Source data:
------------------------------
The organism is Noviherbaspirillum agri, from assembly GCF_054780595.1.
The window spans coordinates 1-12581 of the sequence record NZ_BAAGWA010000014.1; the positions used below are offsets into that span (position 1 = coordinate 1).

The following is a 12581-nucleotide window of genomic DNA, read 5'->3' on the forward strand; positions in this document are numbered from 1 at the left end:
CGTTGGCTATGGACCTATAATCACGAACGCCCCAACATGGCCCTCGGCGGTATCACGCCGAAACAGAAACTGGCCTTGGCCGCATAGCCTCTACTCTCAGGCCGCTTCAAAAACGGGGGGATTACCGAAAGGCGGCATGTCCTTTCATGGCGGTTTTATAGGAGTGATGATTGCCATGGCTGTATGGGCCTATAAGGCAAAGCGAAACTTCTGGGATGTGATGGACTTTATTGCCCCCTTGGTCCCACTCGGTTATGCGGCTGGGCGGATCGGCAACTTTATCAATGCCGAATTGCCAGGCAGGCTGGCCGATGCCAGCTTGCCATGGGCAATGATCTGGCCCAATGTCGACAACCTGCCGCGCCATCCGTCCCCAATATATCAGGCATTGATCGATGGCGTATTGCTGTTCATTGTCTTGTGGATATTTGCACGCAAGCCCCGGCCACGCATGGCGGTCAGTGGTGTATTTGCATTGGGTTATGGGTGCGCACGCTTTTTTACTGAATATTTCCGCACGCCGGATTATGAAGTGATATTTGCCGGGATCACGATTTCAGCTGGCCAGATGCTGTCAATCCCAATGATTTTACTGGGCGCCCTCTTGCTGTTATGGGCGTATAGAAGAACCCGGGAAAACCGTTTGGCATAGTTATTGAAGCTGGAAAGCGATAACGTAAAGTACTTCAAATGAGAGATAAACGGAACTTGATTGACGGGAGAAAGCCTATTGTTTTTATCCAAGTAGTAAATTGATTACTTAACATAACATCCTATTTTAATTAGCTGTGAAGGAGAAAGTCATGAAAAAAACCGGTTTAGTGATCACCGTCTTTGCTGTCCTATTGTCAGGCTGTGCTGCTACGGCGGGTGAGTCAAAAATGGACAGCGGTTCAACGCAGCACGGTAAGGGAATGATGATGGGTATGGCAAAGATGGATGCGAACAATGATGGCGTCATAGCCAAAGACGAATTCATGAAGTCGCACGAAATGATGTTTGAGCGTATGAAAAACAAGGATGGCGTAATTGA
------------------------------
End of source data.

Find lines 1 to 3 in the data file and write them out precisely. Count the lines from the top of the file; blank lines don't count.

The organism is Noviherbaspirillum agri, from assembly GCF_054780595.1.
The window spans coordinates 1-12581 of the sequence record NZ_BAAGWA010000014.1; the positions used below are offsets into that span (position 1 = coordinate 1).

The following is a 12581-nucleotide window of genomic DNA, read 5'->3' on the forward strand; positions in this document are numbered from 1 at the left end: